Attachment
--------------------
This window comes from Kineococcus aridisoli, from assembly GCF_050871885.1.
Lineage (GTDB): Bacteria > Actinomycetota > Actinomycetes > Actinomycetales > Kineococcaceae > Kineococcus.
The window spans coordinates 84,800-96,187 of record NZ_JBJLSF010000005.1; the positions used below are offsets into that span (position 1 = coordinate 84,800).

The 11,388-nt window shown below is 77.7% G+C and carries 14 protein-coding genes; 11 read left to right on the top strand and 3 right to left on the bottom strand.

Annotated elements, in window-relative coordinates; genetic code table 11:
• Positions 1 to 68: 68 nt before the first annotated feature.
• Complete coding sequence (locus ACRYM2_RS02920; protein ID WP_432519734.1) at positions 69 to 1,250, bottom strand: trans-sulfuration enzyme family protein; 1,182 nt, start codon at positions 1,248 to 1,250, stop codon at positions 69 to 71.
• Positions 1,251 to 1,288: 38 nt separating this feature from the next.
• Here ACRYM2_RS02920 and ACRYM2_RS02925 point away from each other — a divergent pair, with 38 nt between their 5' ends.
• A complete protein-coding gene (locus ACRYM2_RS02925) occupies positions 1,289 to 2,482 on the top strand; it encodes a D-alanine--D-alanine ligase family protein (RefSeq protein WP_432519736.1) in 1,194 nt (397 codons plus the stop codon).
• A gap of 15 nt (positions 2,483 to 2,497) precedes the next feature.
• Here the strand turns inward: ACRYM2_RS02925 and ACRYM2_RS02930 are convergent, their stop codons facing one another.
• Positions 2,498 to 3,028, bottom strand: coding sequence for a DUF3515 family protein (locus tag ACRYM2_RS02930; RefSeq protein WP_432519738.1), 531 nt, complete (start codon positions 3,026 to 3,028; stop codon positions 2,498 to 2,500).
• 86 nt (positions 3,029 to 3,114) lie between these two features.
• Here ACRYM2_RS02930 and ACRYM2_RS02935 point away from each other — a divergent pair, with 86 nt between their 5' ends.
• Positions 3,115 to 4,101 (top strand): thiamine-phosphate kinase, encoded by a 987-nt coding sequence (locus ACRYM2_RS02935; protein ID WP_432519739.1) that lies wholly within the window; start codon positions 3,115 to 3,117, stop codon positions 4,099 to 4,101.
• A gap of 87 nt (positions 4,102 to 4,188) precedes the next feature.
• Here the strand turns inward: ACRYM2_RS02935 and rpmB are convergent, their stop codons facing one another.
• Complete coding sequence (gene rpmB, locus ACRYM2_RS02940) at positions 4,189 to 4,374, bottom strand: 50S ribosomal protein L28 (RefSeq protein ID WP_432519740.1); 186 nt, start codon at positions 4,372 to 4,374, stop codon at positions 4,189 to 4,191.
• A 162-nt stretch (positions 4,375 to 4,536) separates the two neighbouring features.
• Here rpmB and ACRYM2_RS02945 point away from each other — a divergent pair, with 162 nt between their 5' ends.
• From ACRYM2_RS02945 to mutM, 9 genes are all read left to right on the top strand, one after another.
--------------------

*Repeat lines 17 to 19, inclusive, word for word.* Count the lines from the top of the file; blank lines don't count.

• A gap of 87 nt (positions 4,102 to 4,188) precedes the next feature.
• Here the strand turns inward: ACRYM2_RS02935 and rpmB are convergent, their stop codons facing one another.
• Complete coding sequence (gene rpmB, locus ACRYM2_RS02940) at positions 4,189 to 4,374, bottom strand: 50S ribosomal protein L28 (RefSeq protein ID WP_432519740.1); 186 nt, start codon at positions 4,372 to 4,374, stop codon at positions 4,189 to 4,191.